Hijmans, R. J., Phillips, S. J., Leathwick, J. R., and Elith, J. (2013). Dismo: Species Distribution Modeling. R package version 1.1-4. https://CRAN.R-project.org/package=dismo
Hill, N. J., Tobin, A. J., Reside, A. E., Pepperell, J. G., and Bridge, T. C. (2015). Dynamic habitat suitability modelling reveals rapid poleward distribution shift in a mobile apex predator. Glob. Chang. Biol. 22, 1086–1096. doi: 10.1111/gcb.13129
Hobday, A. J. (2010). Ensemble analysis of the future distribution of large pelagic fishes off Australia. Prog. Oceanogr. 86, 291–301. doi: 10.1016/j.pocean.2010.04.023
Hobday, A. J., and Hartog, J. R. (2014). Derived ocean features for dynamic ocean management. Oceanography 27, 134–145. doi: 10.5670/oceanog.2014.92
Hobday, A. J., and Pecl, G. T. (2014). Identification of global marine hotspots: sentinels for change and vanguards for adaptation action. Rev. Fish Biol. Fish. 24, 415–425. doi: 10.1007/s11160-013-9326-6
Holbrook, N. J., and Bindoff, N. L. (1997). Interannual and decadal temperature variability in the southwest Pacific Ocean between 1955 and 1988. J. Clim. 10, 1035–1049. doi: 10.1175/1520-0442(1997)010<1035:iadtvi>2.0.co;2
Lenoir, J., Bertrand, R., Comte, L., Bourgeaud, L., Hattab, T., Murienne, J., et al. (2020). Species better track climate warming in the oceans than on land. Nat. Ecol. Evol. 4, 1044–1059. doi: 10.1038/s41559-020-1198-2
Liu, C., Berry, P. M., Dawson, T. P., and Pearson, R. G. (2005). Selecting thresholds of occurrence in the prediction of species distributions. Ecography 28, 385–393. doi: 10.1111/j.0906-7590.2005.03957.x
Luiz, O. J., Madin, J. S., Robertson, D. R., Rocha, L. A., Wirtz, P., and Floeter, S. R. (2012). Ecological traits influencing range expansion across large oceanic dispersal barriers: insights from tropical Atlantic reef fishes. Proc. R. Soc. B Biol. Sci. 279, 1033–1040. doi: 10.1098/rspb.2011.1525
Malcolm, H., and Scott, A. (2016). Range extensions in anemonefishes and host sea anemones in eastern Australia: potential constraints to tropicalisation. Mar. Freshw. Res. 68, 1224–1232. doi: 10.1071/mf15420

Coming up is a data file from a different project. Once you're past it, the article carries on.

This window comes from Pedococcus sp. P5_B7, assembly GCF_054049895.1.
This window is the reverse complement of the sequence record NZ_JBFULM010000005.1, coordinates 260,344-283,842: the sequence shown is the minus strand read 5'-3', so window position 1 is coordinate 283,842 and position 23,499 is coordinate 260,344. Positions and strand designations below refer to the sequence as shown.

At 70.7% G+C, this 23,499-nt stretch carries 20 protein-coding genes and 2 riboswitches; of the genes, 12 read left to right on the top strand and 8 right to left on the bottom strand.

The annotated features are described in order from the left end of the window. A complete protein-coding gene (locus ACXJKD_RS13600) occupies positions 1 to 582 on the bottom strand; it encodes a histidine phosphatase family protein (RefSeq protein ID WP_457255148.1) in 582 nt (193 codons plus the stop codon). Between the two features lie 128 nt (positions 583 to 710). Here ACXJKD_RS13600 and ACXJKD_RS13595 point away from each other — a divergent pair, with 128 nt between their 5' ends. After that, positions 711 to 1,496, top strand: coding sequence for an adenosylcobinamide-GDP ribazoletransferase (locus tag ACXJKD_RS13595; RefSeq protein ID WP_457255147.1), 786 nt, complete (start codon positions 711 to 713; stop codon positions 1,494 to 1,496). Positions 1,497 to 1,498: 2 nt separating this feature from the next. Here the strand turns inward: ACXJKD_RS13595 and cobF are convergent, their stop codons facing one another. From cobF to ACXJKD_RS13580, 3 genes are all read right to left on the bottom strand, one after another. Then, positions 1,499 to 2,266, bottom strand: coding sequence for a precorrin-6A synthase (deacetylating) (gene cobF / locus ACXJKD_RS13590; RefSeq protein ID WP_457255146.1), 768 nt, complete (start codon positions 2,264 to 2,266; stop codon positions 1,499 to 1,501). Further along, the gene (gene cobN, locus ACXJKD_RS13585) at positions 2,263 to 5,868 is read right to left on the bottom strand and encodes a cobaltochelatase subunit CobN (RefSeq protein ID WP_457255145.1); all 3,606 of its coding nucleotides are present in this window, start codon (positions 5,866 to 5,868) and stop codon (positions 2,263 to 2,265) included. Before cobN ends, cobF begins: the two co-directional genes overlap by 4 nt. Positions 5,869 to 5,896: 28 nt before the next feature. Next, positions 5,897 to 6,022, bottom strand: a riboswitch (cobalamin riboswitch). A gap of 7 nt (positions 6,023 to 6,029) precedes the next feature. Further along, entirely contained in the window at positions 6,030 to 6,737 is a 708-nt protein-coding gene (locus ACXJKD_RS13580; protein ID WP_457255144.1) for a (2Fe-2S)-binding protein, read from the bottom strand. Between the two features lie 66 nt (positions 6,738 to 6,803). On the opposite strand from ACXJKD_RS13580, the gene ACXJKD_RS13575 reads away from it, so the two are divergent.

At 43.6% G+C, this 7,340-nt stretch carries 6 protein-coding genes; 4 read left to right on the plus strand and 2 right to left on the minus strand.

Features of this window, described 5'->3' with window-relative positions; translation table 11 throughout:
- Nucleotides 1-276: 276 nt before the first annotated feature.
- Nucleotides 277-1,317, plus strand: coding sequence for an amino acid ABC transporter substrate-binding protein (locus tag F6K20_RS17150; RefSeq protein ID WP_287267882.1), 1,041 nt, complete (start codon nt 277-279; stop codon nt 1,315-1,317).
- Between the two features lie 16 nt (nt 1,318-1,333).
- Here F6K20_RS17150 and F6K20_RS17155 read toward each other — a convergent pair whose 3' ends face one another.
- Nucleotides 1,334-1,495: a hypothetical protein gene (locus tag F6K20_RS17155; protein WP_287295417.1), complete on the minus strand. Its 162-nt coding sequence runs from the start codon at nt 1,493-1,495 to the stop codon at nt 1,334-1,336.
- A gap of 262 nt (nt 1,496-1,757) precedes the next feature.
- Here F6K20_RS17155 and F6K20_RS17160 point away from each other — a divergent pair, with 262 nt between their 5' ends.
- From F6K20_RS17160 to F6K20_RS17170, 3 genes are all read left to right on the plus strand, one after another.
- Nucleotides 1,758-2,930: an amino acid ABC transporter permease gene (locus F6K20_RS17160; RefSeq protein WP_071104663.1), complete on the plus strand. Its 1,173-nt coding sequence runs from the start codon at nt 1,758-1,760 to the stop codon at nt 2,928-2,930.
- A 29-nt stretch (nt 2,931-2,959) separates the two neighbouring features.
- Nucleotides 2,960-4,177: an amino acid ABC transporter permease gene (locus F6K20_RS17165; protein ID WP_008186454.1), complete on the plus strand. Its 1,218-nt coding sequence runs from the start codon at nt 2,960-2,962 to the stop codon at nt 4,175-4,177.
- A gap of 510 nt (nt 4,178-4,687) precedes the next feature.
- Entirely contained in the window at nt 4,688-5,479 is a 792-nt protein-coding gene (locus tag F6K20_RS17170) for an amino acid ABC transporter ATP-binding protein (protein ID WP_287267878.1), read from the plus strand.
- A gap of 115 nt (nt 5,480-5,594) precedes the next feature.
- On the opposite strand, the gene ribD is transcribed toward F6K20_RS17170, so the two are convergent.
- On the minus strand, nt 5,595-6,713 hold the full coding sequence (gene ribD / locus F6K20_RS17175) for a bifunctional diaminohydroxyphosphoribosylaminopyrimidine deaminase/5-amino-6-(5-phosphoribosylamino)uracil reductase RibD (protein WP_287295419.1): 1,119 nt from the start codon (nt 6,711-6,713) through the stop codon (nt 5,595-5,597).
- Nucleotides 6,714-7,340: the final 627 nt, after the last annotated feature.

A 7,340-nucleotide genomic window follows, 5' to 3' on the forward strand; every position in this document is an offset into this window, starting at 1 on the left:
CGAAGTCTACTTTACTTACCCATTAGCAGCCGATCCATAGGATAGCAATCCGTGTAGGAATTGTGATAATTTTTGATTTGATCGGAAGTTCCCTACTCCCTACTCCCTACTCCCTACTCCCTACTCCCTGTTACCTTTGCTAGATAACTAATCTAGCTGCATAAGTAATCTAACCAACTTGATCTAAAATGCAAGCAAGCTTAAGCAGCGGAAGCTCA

Martínez, B., Radford, B., Thomsen, M. S., Connell, S. D., Carreño, F., Bradshaw, C. J. A., et al. (2018). Distribution models predict large contractions of habitat-forming seaweeds in response to ocean warming. Divers. Distrib. 24, 1350–1366. doi: 10.1111/ddi.12767
McHenry, J., Welch, H., Lester, S. E., and Saba, V. (2019). Projecting marine species range shifts from only temperature can mask climate vulnerability. Glob. Chang. Biol. 25, 4208–4221. doi: 10.1111/gcb.14828
Monaco, C. J., Bradshaw, C. J., Booth, D. J., Gillanders, B. M., Schoeman, D. S., and Nagelkerken, I. (2020). Dietary generalism accelerates arrival and persistence of coral-reef fishes in their novel ranges under climate change. Glob. Chang. Biol. 26, 5564–5573. doi: 10.1111/gcb.15221
NSW DPI (2019). Game Fish Tagging Program. New South Wales Department of Primary Industries, Coffs Harbour. Available online at: https://www.dpi.nsw.gov.au/fishing/recreational/resources/fish-tagging/game-fish-tagging (accessed August 29, 2019).
Pacifici, M., Foden, W. B., Visconti, P., Watson, J. E., Butchart, S. H., Kovacs, K. M., et al. (2015). Assessing species vulnerability to climate change. Nat. Clim. Change 5, 215–224.
Pearce, J., and Ferrier, S. (2000). Evaluating the predictive performance of habitat models developed using logistic regression. Ecol. Modell. 133, 225–245. doi: 10.1016/s0304-3800(00)00322-7
Pearce, J. L., and Boyce, M. S. (2006). Modelling distribution and abundance with presence-only data. J. Appl. Ecol. 43, 405–412. doi: 10.1111/j.1365-2664.2005.01112.x
Pecl, G., Araujo, M., Bell, J., Blanchard, J., Bonebrake, T., Chen, I., et al. (2017). Biodiversity redistribution under climate change: impacts on ecosystems and human well-being. Science 355:eaai9214. doi: 10.1126/science.aai9214
Pecl, G. T., Stuart-Smith, J., Walsh, P., Bray, D., Brians, M., Burgess, M., et al. (2019). Redmap Australia: challenges and successes with a large-scale citizen science-based approach to ecological monitoring and community engagement on climate change. Front. Mar. Sci. 6:349. doi: 10.3389/fmars.2019.00349
Pecl, G. T., Ward, T. M., Doubleday, Z. A., Clarke, S., Day, J., Dixon, C., et al. (2014). Rapid assessment of fisheries species sensitivity to climate change. Clim. Change 127, 505–520. doi: 10.1007/s10584-014-1284-z
Pinsky, M. L., Eikeset, A. M., McCauley, D. J., Payne, J. L., and Sunday, J. M. (2019). Greater vulnerability to warming of marine versus terrestrial ectotherms. Nature 569, 108–111. doi: 10.1038/s41586-019-1132-4
Pinsky, M. L., Worm, B., Fogarty, M. J., Sarmiento, J. L., and Levin, S. A. (2013). Marine taxa track local climate velocities. Science 341, 1239–1242. doi: 10.1126/science.1239352
Poloczanska, E. S., Brown, C. J., Sydeman, W. J., Kiessling, W., Schoeman, D. S., Moore, P. J., et al. (2013). Global imprint of climate change on marine life. Nat. Clim. Change 3, 919–925.
Poloczanska, E. S., Burrows, M. T., Brown, C. J., García Molinos, J., Halpern, B. S., Hoegh-Guldberg, O., et al. (2016). Responses of marine organisms to climate change across oceans. Front. Mar. Sci. 3:62.
R Core Team, (2017). R: A Language and Environment for Statistical Computing. Vienna: R Foundation for Statistical Computing.